Tried & Tested

Google Home review

8 Apr 2017 by Tom Otley
Google Home_White_F

This neat little device is best explained by its competitors which were earlier to market – Apple’s Siri and Amazon’s Echo. The Google Home has an attractive design – less forbidding than the Echo, and, depending on which room you place it in, quickly blends into the background. In fact, in our kitchen it looked like just another appliance, though there are a total of six different colours you can customise the base with (for extra charge): copper (metal); snow (metal), carbon (metal), violet (fabric), marine (fabric), mango (fabric).

Setting it up is very easy. You plug it in, download the Google Home app to your mobile phone, log in to your Google account and then start talking to the device. I was also using two Google wifi devices, of which there will be a separate review, but they are not necessary for using Google Home. You simply add it to your home network, and any other devices which are already on there can be connected. I have Google Chromecast devices plugged into the back of the two smart televisions we have at home, and so I could stream the Google Home content through either of those, as well as adding any connected speakers.

At first you’ll likely ask it questions, ranging from general knowledge (“Capital of Peru?”) to recipes (well, it was in the kitchen). I connected up my Spotify account, and could ask for it to play something from a playlist (or any song on Spotify). You can choose preferred news sources (weirdly, Fox News came pre-ticked, which certainly isn’t in my preferences, honestly).

Google-Home Desk

The device is always ready and you simply say either “OK Google” or “Hey, Google” and it springs to life. In the morning, if asked it would summarise my day from my Google calendar, with diary appointments, tell me the weather forecast both at home and at work (40 miles apart, so relevant) and then run through those news headlines, which might take many hours depending on how many had been chosen in the settings function.

Since the device is likely to be used by other members of the family, I asked my them what they thought of it. My 13-year old son thought it was fun, but after an initial 30 minutes never did much with it other than ask specific questions relating to his homework, and lots of silly tests such as asking it to translate phrases into strange languages. I never found out how many languages it did speak, although Mongolian wasn’t one of them, or Turkish.

What it can do is understand English – even UK English. Since its US launch the team in the UK has worked to help the device understand regional accents (apparently), and it didn’t have any problem understanding us, even if we put on silly voices.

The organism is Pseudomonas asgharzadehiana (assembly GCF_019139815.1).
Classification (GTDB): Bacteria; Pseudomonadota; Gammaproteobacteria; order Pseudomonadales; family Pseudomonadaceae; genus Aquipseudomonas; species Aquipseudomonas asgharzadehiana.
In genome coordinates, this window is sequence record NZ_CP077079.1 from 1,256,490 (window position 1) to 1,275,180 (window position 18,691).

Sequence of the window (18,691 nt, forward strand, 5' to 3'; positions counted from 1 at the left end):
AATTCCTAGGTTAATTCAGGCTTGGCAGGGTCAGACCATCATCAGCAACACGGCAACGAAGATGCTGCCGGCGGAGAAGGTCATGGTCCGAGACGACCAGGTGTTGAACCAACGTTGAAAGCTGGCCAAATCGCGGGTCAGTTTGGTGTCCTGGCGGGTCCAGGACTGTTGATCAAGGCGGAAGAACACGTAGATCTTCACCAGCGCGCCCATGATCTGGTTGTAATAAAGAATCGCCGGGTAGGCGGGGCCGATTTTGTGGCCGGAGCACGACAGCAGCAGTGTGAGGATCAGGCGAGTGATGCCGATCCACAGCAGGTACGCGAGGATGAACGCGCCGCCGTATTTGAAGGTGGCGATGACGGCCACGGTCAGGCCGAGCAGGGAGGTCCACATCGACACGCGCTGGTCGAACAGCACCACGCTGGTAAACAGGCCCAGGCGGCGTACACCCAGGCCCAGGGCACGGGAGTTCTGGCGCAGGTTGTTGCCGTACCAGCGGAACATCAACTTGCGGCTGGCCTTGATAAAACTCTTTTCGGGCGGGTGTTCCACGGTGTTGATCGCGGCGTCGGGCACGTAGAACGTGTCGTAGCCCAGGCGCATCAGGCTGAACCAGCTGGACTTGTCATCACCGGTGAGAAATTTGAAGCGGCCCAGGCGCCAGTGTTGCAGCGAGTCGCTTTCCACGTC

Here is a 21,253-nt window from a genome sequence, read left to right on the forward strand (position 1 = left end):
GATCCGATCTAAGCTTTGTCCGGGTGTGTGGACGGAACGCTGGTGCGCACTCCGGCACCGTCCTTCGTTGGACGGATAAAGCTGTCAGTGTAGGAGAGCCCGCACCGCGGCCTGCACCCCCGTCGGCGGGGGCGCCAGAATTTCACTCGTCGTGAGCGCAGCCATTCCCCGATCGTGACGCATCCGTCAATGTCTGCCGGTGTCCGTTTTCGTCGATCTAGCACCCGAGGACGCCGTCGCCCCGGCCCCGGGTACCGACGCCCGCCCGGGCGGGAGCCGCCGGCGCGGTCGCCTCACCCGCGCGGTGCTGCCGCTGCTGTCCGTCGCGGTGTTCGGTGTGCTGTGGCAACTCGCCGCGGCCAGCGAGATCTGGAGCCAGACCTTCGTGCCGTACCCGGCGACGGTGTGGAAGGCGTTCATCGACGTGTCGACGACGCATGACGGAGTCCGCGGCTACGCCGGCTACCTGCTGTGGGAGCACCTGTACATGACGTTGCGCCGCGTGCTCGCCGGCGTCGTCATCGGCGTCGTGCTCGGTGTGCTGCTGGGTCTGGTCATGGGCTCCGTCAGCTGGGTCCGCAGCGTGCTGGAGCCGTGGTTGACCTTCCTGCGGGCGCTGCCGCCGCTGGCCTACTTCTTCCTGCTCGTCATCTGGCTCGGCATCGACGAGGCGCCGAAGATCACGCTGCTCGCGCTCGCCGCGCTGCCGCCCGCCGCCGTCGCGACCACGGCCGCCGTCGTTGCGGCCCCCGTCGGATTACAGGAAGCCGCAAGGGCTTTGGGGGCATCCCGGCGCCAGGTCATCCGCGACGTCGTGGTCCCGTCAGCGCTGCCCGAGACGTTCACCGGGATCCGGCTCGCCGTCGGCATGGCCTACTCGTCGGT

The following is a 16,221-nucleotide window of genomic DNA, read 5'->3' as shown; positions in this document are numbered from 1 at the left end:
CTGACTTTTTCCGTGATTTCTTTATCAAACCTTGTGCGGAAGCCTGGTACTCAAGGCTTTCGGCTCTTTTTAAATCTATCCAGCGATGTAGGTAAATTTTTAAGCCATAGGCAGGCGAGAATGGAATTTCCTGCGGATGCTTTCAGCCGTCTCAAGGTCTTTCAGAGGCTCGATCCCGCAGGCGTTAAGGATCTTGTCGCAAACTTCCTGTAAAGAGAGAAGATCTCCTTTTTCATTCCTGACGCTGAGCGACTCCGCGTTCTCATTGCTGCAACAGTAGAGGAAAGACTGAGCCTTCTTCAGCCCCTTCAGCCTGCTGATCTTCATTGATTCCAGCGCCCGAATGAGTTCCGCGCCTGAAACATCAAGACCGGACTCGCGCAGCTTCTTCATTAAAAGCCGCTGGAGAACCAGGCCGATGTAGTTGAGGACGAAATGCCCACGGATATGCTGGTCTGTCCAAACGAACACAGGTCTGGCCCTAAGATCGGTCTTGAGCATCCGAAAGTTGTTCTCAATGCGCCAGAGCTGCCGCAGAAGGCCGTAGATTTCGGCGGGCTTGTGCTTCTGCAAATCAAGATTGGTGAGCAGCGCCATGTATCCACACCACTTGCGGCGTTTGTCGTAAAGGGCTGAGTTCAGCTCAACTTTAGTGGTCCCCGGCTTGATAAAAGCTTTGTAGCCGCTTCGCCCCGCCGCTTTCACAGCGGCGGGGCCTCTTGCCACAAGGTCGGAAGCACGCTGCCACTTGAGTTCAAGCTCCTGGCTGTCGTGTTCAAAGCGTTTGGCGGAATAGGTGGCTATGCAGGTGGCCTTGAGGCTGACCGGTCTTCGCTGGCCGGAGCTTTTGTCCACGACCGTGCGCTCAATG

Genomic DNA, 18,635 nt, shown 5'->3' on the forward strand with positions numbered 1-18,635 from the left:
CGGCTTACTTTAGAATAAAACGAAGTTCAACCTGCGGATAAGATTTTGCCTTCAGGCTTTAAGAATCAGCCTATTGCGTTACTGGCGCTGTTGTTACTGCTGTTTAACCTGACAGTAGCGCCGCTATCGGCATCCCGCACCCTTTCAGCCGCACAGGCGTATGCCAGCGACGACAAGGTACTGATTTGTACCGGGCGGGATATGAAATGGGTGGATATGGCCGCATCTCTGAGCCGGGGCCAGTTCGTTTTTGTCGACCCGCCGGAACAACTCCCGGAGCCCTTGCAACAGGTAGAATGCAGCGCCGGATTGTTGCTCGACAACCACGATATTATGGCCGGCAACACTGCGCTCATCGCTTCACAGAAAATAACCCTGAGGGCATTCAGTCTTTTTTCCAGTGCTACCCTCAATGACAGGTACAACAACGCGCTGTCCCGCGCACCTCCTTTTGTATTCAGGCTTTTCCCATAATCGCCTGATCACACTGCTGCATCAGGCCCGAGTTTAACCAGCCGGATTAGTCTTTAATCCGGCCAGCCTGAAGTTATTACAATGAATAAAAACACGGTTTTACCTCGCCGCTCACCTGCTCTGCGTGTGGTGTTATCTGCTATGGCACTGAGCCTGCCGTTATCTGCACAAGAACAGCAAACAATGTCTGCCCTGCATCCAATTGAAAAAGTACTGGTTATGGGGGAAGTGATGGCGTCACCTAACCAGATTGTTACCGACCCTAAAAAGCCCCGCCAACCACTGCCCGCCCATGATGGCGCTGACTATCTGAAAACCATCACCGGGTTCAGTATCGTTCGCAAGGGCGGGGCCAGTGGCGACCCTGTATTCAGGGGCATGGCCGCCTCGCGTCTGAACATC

So is it better than other devices? Hard to say. People used to Siri on their iPhones seem to prefer Siri, but then they have grown accustomed to that. For its part Google says that it “has a unique blend of expertise in language understanding (and translation!), machine learning, voice recognition and understanding a person’s context such as their location or diary, if they want. With 18 years of development in search, Google Home can give answers that are more tailored and relevant to you.

Many will worry about the device listening in on you, and of course it has to do this to be ready for when you say “OK Google”. There is a mute button on the back, or you could just turn off its power. Personally I wished I didn’t have to say “OK Google” to it every time I wanted to turn it on. It got repetitive very quickly, and actually discouraged me from using the device. It was like talking to a hard-of-hearing relative who you have shout their name every time you want to get their attention.


The Google Home has been fun to play with, and I can see a future where it might become a part of our lives. At the moment, though, it’s just another device in the kitchen – more used than the bread maker, less than the juicer.


Google Home is £129 from the Google Store and is also available from Argos, Dixons, John Lewis and Maplin and coming soon to EE. Coloured bases will be available for £18 for fabric and £36 for metal helping you customise to fit your home.

Google Home

Google Wifi will also be available online on April 6th for £129 in a 1-pack and £229 in a 2-pack from the Google Store. It will also available from Dixons, Maplin and John Lewis and coming soon to Argos and Amazon.

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